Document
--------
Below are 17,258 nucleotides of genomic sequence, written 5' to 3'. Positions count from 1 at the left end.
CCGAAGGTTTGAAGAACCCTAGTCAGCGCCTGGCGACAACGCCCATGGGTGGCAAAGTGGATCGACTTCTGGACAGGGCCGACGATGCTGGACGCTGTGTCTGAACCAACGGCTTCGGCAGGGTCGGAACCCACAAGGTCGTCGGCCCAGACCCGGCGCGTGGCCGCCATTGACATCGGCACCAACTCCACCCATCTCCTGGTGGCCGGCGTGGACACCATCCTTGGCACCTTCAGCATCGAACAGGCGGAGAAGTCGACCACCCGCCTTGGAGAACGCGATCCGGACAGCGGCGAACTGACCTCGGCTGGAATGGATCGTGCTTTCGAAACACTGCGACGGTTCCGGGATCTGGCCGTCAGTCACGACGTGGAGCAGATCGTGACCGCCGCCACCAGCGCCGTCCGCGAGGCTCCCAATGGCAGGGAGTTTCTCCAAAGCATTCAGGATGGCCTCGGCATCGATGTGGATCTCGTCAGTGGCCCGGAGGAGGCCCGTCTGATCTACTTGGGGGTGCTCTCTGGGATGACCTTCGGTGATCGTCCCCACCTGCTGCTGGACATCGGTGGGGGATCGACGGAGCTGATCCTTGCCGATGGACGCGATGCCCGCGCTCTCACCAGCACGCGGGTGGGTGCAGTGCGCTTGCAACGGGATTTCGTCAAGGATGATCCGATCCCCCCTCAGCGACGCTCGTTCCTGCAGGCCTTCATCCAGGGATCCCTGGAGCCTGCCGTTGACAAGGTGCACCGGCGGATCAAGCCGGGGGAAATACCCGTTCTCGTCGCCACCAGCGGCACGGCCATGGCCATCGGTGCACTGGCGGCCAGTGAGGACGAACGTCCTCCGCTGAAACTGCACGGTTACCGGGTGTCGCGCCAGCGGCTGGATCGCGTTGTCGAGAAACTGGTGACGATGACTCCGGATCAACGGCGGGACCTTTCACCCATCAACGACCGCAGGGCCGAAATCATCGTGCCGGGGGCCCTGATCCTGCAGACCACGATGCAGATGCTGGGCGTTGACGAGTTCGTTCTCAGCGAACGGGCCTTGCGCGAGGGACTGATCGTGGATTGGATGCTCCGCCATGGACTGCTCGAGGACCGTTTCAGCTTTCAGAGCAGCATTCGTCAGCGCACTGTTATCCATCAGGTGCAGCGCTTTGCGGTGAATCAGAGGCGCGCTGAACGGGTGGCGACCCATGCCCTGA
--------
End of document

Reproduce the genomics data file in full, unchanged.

Below are 17,258 nucleotides of genomic sequence, written 5' to 3'. Positions count from 1 at the left end.
CCGAAGGTTTGAAGAACCCTAGTCAGCGCCTGGCGACAACGCCCATGGGTGGCAAAGTGGATCGACTTCTGGACAGGGCCGACGATGCTGGACGCTGTGTCTGAACCAACGGCTTCGGCAGGGTCGGAACCCACAAGGTCGTCGGCCCAGACCCGGCGCGTGGCCGCCATTGACATCGGCACCAACTCCACCCATCTCCTGGTGGCCGGCGTGGACACCATCCTTGGCACCTTCAGCATCGAACAGGCGGAGAAGTCGACCACCCGCCTTGGAGAACGCGATCCGGACAGCGGCGAACTGACCTCGGCTGGAATGGATCGTGCTTTCGAAACACTGCGACGGTTCCGGGATCTGGCCGTCAGTCACGACGTGGAGCAGATCGTGACCGCCGCCACCAGCGCCGTCCGCGAGGCTCCCAATGGCAGGGAGTTTCTCCAAAGCATTCAGGATGGCCTCGGCATCGATGTGGATCTCGTCAGTGGCCCGGAGGAGGCCCGTCTGATCTACTTGGGGGTGCTCTCTGGGATGACCTTCGGTGATCGTCCCCACCTGCTGCTGGACATCGGTGGGGGATCGACGGAGCTGATCCTTGCCGATGGACGCGATGCCCGCGCTCTCACCAGCACGCGGGTGGGTGCAGTGCGCTTGCAACGGGATTTCGTCAAGGATGATCCGATCCCCCCTCAGCGACGCTCGTTCCTGCAGGCCTTCATCCAGGGATCCCTGGAGCCTGCCGTTGACAAGGTGCACCGGCGGATCAAGCCGGGGGAAATACCCGTTCTCGTCGCCACCAGCGGCACGGCCATGGCCATCGGTGCACTGGCGGCCAGTGAGGACGAACGTCCTCCGCTGAAACTGCACGGTTACCGGGTGTCGCGCCAGCGGCTGGATCGCGTTGTCGAGAAACTGGTGACGATGACTCCGGATCAACGGCGGGACCTTTCACCCATCAACGACCGCAGGGCCGAAATCATCGTGCCGGGGGCCCTGATCCTGCAGACCACGATGCAGATGCTGGGCGTTGACGAGTTCGTTCTCAGCGAACGGGCCTTGCGCGAGGGACTGATCGTGGATTGGATGCTCCGCCATGGACTGCTCGAGGACCGTTTCAGCTTTCAGAGCAGCATTCGTCAGCGCACTGTTATCCATCAGGTGCAGCGCTTTGCGGTGAATCAGAGGCGCGCTGAACGGGTGGCGACCCATGCCCTGA